It’s a form of communication we often take for granted, but one that can have a huge impact on our daily lives.
More than 1.2 million Australians have a communication disability, and it usually goes unseen.
At Cabrini we have a team of speech pathologists who work across the board in acute, rehabilitation, palliative care, aged care settings and in-home services.
Manager Speech Pathology and Dietetics Nadine Lawson said Cabrini’s clinicians were qualified specialists trained to assess and manage communication and swallowing difficulties in adults following an illness, injury or surgery.
She said helping patients regain the ability to speak and swallow clearly could be life-changing.
“Communication is such an important part of our daily life but it is something we often take for granted,” Ms Lawson said.
“It can have a significant impact on someone’s quality of life.”
After suffering a fall and being diagnosed with Parkinson’s disease, Jean ‘Margaret’ Hicks was referred to Cabrini’s speech pathology department.
At 88 years old Mrs Hicks was suffering from dysarthria; a speech disorder that results in changes to the clarity, loudness and quality of speech, as well as dysphagia - difficulty swallowing.
Ms Lawson said Mrs Hicks underwent a videofluoroscopy (a video x-ray) of her swallow and was provided with strategies to make her swallow safer.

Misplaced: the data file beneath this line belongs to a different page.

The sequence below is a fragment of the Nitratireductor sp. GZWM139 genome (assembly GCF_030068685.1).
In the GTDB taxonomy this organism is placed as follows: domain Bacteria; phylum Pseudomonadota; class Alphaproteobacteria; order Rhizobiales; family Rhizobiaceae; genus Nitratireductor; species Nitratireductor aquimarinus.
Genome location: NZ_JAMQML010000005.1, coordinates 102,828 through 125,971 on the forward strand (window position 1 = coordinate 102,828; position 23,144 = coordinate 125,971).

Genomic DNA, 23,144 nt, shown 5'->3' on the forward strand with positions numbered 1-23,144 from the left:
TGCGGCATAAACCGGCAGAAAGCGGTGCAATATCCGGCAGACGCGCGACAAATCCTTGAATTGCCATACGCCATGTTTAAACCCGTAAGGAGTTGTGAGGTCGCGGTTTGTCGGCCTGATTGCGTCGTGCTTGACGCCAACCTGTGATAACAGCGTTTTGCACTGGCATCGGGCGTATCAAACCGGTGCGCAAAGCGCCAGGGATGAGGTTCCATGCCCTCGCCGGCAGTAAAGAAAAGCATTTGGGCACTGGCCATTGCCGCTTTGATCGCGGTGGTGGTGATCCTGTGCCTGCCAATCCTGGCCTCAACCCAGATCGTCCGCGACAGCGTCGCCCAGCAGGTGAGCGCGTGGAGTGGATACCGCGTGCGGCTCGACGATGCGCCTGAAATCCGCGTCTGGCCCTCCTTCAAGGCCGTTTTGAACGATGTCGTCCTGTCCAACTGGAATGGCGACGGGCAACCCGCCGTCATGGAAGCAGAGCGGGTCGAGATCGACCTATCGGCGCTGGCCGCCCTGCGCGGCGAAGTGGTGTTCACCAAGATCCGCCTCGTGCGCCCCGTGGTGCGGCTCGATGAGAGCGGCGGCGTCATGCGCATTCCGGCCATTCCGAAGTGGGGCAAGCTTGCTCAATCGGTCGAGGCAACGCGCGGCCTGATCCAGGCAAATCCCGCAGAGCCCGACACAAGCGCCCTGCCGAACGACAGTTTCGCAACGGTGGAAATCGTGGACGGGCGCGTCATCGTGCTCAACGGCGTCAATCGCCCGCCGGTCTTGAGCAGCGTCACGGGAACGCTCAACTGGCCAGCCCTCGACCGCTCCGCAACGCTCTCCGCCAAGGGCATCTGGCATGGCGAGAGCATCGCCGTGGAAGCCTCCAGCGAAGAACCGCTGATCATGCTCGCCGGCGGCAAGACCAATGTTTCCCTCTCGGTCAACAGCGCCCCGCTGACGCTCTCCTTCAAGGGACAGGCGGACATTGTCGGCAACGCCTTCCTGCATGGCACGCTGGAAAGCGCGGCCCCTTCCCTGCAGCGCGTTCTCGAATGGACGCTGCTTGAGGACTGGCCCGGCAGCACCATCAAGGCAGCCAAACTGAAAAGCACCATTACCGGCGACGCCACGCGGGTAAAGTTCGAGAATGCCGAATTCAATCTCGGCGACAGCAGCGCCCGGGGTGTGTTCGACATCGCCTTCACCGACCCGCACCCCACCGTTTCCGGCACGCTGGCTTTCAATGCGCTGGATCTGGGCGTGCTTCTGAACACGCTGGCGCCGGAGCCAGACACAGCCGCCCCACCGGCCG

She also completed a speech therapy program called LSVT LOUD; an intensive four week program targeting speech and voice, with the aim of improving her communication.
“The treatment used has lots of evidence supporting it and lots of positive outcomes,” Ms Lawson said.
“We’re fortunate to have clinicians trained to complete that program. That training program is very successful but she’s also had a great result. It’s really given her a much better quality of life. She’s also highly motivated to continue her practice.”
Mrs Hicks said she went from not attending group situations because of her difficulty being heard to regaining her confidence.
“Before I started the speech therapy, I was fast losing my voice all together, and I was very frightened that I would not have a voice,” Mrs Hicks said.
“Now I’ve got a nice loud voice. My sister who I talk to everyday, said ‘it’s so lovely just to listen to you’.
“I feel confident about talking to people in groups, which I didn’t before. I feel confident to go anywhere I want to.”
Since completing her speech pathology program through Cabrini in April, Mrs Hicks now runs her LSVT practice in a group setting at her nursing home and involves her peers. She attends ParkinSong (a singing group for people with Parkinson’s) regularly and this, combined with her practice group, has inspired the staff at her nursing home to begin a singing group of their own.